FERNANDINA BEACH WEATHER

DeSantis’ wish list: Projects, ports, a $1,000 ‘thank you’ for Florida first-responders

By John Haughey
The Center Square
March 17, 2021

Governor Rick DeSantis

Gov. Ron DeSantis wants to spend $4.1 billion in federal pandemic assistance to boost state ports, augment “resilience” spending and send every law enforcement officer, paramedic and firefighter in Florida each a $1,000 “thank you” payment.

DeSantis on Tuesday outlined his priorities for partially allocating the state’s share of the $17 billion-plus Florida governments will receive from the $1.9 trillion ‘American Rescue’ COVID-19 relief bill passed by Congress and signed by President Joe Biden last week.

Nearly $7 billion in ‘American Rescue’ funds will be disbursed to Florida municipalities. Cities statewide are expecting $1.4 billion, counties $4.1 billion and other local governments, such as water districts, will collect about $1.3 billion.

DeSantis’ $4.1 billion supplemental spending request leaves Republican leaders in the GOP-dominated Legislature with expansive discretion in distributing up to $6 billion in one-time federal funding.

Included in the governor’s request is $72 million for behavioral health services, $73.2 million to update the state’s failed CONNECT unemployment system, $185 million for workforce training, nearly $1 billion to the state Transportation Work Program, $1 billion to the Resilient Florida Grant Program and $1 billion to create an Emergency Management Response Fund.

DeSantis earmarks $208.4 million to give the state’s first responders at least $1,000 each as “a thank you,” he said.

“We know the pandemic put a lot of strain on our first responders – EMTs, sworn law enforcement, firefighters – so we believe we should recognize their sacrifice,” he said.

The governor also wants $260 million allocated to the state’s 15 seaports. Florida’s $117.6 billion maritime industry, the nation’s second-largest, has been roiled by the pandemic, particularly its $8 billion a year cruise-line component.

“That is an amount equal to the losses they’ve accrued during the pandemic through February of 2021,” DeSantis said, noting cruise ships remain under a year-long no-sail-order mandated by the federal Centers for Disease Control & Prevention.

“I wanted them to start sailing long ago,” he said. “I think they should be able to sail, and we want to see them sail but nevertheless, that’s taken an enormous amount of toll on our seaports.”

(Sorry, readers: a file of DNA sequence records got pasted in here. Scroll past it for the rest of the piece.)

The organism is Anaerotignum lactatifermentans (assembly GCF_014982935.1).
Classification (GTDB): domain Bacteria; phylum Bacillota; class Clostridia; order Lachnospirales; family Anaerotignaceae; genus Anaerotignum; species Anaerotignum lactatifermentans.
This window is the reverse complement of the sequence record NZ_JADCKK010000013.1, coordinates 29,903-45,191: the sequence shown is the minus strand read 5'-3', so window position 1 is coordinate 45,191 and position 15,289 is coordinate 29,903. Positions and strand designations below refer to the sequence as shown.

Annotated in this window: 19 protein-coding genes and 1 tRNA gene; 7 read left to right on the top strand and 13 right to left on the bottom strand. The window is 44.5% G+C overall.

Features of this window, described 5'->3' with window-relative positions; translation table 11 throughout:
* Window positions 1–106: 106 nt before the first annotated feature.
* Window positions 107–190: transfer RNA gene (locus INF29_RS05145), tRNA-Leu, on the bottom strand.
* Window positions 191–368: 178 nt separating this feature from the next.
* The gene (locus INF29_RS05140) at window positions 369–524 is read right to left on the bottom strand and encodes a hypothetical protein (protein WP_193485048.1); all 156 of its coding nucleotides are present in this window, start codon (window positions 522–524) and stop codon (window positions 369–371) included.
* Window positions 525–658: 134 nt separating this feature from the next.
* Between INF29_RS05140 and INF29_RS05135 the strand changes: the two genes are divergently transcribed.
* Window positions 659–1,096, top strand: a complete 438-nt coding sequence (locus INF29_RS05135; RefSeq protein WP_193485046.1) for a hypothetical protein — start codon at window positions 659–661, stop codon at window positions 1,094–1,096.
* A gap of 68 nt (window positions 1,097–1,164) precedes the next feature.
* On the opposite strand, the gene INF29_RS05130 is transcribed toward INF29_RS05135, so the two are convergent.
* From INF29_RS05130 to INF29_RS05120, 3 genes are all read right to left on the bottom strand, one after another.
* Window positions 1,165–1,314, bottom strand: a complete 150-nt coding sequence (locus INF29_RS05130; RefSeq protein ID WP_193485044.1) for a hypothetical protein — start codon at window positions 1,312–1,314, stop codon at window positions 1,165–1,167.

The governor said the state expects to receive initial ‘American Rescue’ funds before the 2021 legislative session adjourns in May but other allocations will follow into summer.

DeSantis theorized there could be a special session before the fiscal year begins July 1 to discuss strategies for investing the non-recurring federal plug.

He has suggested lawmakers, who have seen a two-year $2.7 billion revenue shortfall morph into budget surplus topping $3 billion, dedicate some of the $5-to-$6 billon at their discretion to state “rainy day” reserves.

DeSantis said he has spoken with House Speaker Chris Sprowls, R-Palm Harbor, and Senate President Wilton Simpson, R-Trilby, Palm Harbor.

“I know they have different ideas,” he said. “But I think … there’ll be broad agreement between both chambers as well as my office.”

“The Speaker has expressed a strong desire to act on many of the items the governor outlined in the letter sent today, including creating an emergency preparedness fund to ensure Florida is always ready and investments in flooding resilience and our workforce,” Sprowls’ spokeswoman Jenna Sarkissian said.

Simpson wants to use ‘American Rescue’ money to supplement the state’s unemployment trust fund and stimulate the economy with local projects, including road construction, water improvements and resilience planning – similar in aspiration to what DeSantis seeks but, he cautioned, lawmakers will decide the details.

“Obviously it takes a lot of the pressure off of the entire system of the state of Florida by these dollars coming in, because it will stimulate the economy, which will produce additional sales tax,” Simpson said.

 

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